Less than a month after the Federal Financial Supervisory Authority in Germany, more commonly referred to as BaFin, announced that it was introducing permanent restrictions on binary options, the regulator has today announced that it would do the same for contracts-for-differences (CFDs).
According to a statement published by the German watchdog, restrictions on the marketing, distribution and sale of financial CFDs to German retail clients “will continue to apply in future.”
Specifically, BaFin’s measures will apply once the temporary product intervention measures of the European Securities and Markets Authority (ESMA) expire, which may occur at the beginning of August.
Once this occurs, “the level of protection in Germany will be aligned with the European standard by means of BaFin’s General Administrative Act,” the statement said.
BaFin has outlined in a general administrative act the maximum permissible leverage, negative balance protection, a requirement for risk warnings, restrictions on the incentives offered to trade CFDs and has confirmed that contracts with an additional payments obligation are to remain prohibited.
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“In taking this step, BaFin is once again addressing the considerable investor protection concerns expressed at the time of its initial prohibition regarding CFDs with an additional payments obligation, which was imposed in May 2017,” the German regulator said.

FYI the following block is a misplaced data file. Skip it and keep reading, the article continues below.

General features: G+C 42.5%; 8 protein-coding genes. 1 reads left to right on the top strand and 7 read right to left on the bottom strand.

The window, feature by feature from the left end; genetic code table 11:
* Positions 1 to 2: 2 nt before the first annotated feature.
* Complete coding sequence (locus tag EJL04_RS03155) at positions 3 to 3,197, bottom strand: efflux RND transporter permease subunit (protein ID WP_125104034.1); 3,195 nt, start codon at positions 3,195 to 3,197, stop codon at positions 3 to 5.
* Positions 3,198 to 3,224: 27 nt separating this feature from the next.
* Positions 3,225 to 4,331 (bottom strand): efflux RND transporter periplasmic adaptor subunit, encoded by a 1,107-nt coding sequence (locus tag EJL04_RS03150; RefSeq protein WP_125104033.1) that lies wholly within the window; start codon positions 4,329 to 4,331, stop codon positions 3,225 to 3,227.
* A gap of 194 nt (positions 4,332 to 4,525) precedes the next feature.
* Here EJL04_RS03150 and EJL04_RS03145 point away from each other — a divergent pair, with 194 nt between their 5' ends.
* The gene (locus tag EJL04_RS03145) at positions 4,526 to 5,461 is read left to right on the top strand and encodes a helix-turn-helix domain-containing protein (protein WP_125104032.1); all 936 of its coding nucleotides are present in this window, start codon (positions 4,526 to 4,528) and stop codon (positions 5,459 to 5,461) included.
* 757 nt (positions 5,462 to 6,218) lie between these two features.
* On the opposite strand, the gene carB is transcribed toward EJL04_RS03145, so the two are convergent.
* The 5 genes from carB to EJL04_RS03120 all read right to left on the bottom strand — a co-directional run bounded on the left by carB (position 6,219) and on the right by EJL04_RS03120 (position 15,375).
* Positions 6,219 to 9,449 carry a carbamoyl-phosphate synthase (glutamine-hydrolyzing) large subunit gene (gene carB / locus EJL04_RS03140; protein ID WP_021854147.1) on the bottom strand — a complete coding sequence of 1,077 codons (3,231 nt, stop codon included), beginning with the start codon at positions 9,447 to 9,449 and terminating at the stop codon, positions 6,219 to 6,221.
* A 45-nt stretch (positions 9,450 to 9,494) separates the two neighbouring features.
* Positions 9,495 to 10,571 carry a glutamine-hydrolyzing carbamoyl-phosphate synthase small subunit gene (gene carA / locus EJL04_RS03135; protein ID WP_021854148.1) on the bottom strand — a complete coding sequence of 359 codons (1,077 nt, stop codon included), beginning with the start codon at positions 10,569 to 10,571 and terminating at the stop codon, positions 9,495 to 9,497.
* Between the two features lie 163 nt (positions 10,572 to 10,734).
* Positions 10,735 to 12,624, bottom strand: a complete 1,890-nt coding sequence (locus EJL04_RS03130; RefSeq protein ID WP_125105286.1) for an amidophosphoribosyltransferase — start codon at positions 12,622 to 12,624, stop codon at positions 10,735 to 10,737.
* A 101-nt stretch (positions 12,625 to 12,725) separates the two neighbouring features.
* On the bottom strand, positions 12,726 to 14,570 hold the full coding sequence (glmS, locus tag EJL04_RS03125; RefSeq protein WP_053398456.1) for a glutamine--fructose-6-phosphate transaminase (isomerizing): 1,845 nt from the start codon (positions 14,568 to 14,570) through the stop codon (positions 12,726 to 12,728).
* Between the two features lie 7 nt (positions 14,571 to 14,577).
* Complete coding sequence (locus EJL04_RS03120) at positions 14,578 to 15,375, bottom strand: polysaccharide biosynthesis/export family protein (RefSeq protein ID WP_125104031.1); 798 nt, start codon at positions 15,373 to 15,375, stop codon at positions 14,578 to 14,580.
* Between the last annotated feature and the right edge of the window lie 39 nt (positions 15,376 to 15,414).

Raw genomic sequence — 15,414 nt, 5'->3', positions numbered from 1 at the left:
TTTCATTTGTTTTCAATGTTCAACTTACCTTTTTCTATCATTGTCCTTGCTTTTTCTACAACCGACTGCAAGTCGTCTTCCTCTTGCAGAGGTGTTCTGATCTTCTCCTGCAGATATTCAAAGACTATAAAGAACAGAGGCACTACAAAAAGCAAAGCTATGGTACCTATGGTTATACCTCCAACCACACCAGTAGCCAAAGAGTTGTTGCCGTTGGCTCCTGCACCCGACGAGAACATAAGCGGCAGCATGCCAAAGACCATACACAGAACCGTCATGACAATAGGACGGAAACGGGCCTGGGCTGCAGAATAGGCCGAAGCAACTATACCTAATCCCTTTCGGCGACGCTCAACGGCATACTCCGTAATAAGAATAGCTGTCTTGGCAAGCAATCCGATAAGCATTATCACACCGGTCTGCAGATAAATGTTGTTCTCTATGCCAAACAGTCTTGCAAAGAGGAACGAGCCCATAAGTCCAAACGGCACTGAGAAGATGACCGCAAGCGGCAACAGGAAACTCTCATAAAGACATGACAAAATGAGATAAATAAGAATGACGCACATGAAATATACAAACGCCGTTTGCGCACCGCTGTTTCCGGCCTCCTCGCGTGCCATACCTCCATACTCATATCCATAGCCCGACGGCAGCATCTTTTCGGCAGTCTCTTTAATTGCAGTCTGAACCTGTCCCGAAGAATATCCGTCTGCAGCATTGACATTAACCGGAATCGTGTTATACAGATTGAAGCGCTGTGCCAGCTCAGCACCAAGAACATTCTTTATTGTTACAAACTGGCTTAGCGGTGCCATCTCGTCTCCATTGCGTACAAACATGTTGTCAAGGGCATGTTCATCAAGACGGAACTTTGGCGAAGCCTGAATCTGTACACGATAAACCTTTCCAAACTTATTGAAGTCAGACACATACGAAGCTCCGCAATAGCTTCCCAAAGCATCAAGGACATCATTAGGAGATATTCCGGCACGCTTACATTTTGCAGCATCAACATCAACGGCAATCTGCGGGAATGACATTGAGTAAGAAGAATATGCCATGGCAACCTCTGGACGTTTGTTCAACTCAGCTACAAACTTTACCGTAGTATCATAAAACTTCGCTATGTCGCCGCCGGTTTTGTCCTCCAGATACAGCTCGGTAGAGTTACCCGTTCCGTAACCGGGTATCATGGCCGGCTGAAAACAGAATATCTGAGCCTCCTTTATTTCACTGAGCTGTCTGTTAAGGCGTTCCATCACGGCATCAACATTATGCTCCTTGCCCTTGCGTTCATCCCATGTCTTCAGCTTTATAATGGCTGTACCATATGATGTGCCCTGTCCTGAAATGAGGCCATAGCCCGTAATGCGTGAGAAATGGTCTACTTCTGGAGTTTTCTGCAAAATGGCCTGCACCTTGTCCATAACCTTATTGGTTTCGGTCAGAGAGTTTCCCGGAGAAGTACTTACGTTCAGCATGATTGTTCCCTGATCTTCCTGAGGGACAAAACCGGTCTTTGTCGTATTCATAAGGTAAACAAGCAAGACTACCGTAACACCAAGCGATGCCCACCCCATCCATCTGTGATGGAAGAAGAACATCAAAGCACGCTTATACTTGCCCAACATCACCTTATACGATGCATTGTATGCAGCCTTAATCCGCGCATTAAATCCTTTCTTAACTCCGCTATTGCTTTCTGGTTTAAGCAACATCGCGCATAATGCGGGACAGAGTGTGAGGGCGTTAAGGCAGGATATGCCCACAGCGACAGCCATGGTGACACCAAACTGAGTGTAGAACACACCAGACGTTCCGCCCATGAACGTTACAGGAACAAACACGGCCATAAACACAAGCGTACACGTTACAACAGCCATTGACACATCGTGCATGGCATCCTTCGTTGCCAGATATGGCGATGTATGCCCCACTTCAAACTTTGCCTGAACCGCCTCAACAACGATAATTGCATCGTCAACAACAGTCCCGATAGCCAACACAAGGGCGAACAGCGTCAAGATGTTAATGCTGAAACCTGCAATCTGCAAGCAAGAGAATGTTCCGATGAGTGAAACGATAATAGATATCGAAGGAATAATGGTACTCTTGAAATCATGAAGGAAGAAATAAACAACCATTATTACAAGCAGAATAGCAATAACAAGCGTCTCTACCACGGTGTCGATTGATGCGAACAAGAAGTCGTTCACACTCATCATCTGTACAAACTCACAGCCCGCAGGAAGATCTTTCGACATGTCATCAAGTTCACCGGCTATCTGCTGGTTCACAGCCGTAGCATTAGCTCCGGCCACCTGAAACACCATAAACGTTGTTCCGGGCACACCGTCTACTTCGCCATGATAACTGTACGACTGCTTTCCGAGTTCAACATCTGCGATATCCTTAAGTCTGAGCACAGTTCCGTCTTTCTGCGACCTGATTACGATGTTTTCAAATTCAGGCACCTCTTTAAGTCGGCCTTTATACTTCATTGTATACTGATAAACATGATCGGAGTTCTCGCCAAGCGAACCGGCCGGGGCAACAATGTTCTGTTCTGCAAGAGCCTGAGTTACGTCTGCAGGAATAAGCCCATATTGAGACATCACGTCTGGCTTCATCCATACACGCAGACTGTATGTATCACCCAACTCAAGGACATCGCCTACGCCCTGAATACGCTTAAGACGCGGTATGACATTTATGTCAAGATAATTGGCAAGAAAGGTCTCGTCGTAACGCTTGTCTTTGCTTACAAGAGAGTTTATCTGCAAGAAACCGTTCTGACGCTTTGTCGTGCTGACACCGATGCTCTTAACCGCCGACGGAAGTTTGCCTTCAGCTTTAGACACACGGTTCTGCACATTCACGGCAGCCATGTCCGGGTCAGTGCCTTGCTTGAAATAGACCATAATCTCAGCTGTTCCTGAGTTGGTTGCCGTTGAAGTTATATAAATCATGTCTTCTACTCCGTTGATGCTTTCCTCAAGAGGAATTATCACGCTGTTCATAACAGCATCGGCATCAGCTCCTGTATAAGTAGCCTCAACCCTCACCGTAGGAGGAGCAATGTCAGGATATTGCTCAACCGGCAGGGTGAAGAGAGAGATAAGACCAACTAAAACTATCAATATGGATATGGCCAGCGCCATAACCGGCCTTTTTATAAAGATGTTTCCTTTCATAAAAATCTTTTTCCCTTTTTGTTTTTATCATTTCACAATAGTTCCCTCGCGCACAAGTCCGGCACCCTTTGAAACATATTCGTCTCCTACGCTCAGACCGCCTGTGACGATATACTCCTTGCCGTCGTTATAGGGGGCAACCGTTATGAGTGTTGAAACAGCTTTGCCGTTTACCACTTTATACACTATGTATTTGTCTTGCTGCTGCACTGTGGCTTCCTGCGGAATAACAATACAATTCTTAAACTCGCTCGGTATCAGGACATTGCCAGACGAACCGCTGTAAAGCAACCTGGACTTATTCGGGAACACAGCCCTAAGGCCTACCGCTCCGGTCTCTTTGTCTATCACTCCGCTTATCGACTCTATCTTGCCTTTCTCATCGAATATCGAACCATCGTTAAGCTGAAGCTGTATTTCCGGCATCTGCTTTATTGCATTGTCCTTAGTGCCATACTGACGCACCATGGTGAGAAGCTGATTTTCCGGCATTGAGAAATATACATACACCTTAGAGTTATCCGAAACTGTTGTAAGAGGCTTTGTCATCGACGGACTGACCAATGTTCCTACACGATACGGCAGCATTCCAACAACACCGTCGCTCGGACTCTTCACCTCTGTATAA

BaFin: CFDs still carry an “incalculable risk”
The German watchdog still believes that these CFDs carry an “incalculable risk” for retail investors and state that losses aren’t just limited to the client’s capital investment, but can also include the entirety of their assets and multiples of the invested capital.
BaFin’s permanent regulations reflect that of ESMA’s, as the leverage limits and negative balance protection will continue to apply in the same context. The regulator believes this is necessary to continue to protect retail investors.
To refresh, the leverage restrictions for CFDs are as follows: CFDs on major FX pairs have a 30:1 leverage, indices, non-major currency pairs, and gold can be traded with a 20:1 leverage, while other commodities and non-major indices have a 10:1 gearing. Brokers can offer individual equities at a 5:1 leverage and cryptocurrencies at 2:1.
Earlier this month, BaFin also announced that it would continue to prohibit binary options in Germany on a permanent basis, should ESMA stop renewing its temporary measures, which it did at the beginning of July. It is likely the European regulator will not renew its CFD restrictions which are set to expire in August, as many European authorities have implemented their own permanent national regulations.